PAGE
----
What you can see in the picture to the right are the last 2 fleeces that need to be washed. The Corriedale in the blue bag really just needs one more wash but the fleece in the box hasn't been touched yet.
The contents of each tub is marked on the outside, I can generally get a full fleece in 1 tub once it is prepped. One of the few things I indulge in is commercially dyed and prepped fiber. Especially if it is a breed of sheep I haven't tried yet. I have some BFL, Finn sheep, Polwarth and even some silk in there. Since I normally work with natural colored fibers, the occasional snap of color is very welcome.
This is going to be the next pile of stuff I go thru. It was everything that I took out of the 2 dressers that were taken from this room. There are also a few things on the rolling cart that need sorting, but I feel like I have finally gotten to a place where I can breath again.
Saturday, while I was working on organizing all this fiber, I decided to make a list of all the different batches of fiber that still needed to be prepped.
I was shocked to find that I had 13 different batches of fiber that need me to do something to make them spinnable! 13!!! True some of them are small batches of 4 to 8oz, but the majority (6!) are full fleeces!
I had previously started carding several fleeces that I had already in progress, but left undone for whatever reason. Once I had finished those 2 or 3, I began working with the smaller projects, so that I could see progress more quickly. (I am now down to 10!)
On the roster for today was 8oz of white Cormo that I had purchased sometime last year. It is full of vegetable matter, and a little sticky to boot.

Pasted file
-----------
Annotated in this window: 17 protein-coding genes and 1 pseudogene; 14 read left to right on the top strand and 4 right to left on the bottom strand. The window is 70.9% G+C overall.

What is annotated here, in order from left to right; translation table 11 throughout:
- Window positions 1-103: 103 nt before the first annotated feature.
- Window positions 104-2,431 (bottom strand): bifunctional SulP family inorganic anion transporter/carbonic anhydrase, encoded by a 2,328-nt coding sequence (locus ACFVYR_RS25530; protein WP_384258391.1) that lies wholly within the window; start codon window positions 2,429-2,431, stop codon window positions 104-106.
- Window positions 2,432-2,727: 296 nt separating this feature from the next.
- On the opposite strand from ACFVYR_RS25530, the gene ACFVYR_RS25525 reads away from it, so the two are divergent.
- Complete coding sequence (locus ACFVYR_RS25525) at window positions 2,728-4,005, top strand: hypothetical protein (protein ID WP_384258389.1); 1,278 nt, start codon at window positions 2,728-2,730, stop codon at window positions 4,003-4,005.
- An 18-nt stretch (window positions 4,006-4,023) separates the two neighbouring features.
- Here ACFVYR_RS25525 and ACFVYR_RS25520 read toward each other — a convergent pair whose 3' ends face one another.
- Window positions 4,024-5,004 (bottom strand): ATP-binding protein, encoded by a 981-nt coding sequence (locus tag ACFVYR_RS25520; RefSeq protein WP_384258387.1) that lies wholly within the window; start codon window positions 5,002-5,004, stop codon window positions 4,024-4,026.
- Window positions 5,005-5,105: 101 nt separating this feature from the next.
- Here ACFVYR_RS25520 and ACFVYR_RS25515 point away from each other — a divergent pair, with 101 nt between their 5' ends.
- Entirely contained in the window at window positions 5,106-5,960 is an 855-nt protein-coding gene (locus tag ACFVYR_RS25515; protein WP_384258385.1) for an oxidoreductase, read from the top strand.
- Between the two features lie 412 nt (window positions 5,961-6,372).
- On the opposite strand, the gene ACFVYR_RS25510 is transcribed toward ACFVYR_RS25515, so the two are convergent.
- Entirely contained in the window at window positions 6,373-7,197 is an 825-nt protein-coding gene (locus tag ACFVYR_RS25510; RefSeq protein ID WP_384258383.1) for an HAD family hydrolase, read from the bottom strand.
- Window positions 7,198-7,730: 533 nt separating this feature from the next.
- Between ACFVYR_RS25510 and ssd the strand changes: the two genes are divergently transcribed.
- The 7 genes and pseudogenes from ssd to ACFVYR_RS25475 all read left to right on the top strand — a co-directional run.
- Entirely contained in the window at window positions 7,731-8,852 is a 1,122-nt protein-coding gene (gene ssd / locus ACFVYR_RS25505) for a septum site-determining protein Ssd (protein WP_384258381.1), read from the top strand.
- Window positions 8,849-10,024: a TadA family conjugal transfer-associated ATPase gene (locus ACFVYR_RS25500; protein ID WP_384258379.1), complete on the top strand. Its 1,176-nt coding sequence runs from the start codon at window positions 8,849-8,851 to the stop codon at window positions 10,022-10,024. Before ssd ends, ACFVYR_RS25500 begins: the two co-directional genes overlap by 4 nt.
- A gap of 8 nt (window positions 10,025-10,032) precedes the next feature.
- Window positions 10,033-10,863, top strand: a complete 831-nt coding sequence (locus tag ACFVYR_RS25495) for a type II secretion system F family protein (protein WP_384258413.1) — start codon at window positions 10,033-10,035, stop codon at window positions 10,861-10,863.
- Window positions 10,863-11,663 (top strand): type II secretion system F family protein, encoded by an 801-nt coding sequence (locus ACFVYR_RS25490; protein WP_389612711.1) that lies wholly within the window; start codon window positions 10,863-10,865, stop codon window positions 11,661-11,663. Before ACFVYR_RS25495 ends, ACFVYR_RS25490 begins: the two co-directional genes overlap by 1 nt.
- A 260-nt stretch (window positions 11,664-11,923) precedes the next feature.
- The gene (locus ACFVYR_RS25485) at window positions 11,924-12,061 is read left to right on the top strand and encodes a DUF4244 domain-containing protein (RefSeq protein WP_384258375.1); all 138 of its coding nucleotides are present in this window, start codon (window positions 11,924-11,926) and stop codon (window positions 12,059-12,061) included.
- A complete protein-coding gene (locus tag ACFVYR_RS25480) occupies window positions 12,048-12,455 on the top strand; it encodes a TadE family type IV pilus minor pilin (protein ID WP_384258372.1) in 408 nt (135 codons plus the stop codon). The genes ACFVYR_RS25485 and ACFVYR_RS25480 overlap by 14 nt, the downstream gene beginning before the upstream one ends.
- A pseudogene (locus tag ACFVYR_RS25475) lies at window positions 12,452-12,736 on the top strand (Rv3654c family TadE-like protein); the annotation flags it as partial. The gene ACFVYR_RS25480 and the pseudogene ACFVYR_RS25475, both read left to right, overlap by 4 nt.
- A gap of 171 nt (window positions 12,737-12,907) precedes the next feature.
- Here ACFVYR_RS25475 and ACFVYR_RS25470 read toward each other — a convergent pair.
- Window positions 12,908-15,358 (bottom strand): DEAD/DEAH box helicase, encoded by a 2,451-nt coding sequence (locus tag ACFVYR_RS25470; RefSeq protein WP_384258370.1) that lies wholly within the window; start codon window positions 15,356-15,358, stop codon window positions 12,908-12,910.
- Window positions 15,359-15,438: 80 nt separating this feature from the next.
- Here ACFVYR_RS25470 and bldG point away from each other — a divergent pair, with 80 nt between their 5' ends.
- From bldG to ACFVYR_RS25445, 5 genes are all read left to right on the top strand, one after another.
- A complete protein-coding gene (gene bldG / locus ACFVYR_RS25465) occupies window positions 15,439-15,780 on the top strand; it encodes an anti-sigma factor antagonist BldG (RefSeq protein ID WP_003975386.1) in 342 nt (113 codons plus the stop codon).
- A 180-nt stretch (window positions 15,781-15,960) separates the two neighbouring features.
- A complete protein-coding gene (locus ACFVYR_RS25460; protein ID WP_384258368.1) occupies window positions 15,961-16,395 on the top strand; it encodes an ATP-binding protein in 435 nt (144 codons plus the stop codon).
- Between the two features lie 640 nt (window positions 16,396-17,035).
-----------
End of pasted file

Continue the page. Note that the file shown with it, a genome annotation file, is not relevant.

Cormo is a very delicate wool and must be handled with care or you will get little snarls all through it. That is something I do not want! ( My drum carder would not be a good option here, so my extra fine Valkyrie combs will do the trick.)
Since this fleece is fine and sticky too, I misted the wool with water that has just a touch of hair conditioner in it. This will help control static cling and make it easier to comb as well.
Once the spray had been absorbed, (sort thru stuff in the room while waiting) I pulled the tip of each lock thru the hand carders before I loaded it onto the comb, to open the dirty tips and remove the worst of the vm.
I did 2 complete passes with the combs, and this batch is ready to pull off with a diz. It is hard to believe that the nest you see below is the same fiber that is in that hot mess of fleece above and to the left here! It takes time and patience, like all good things, don't you think?
Now that the studios are in better shape, maybe next week I will get some weaving done! (There is that placemat challenge!)
Until next time, Happy Spinning, Knitting and Weaving, Tina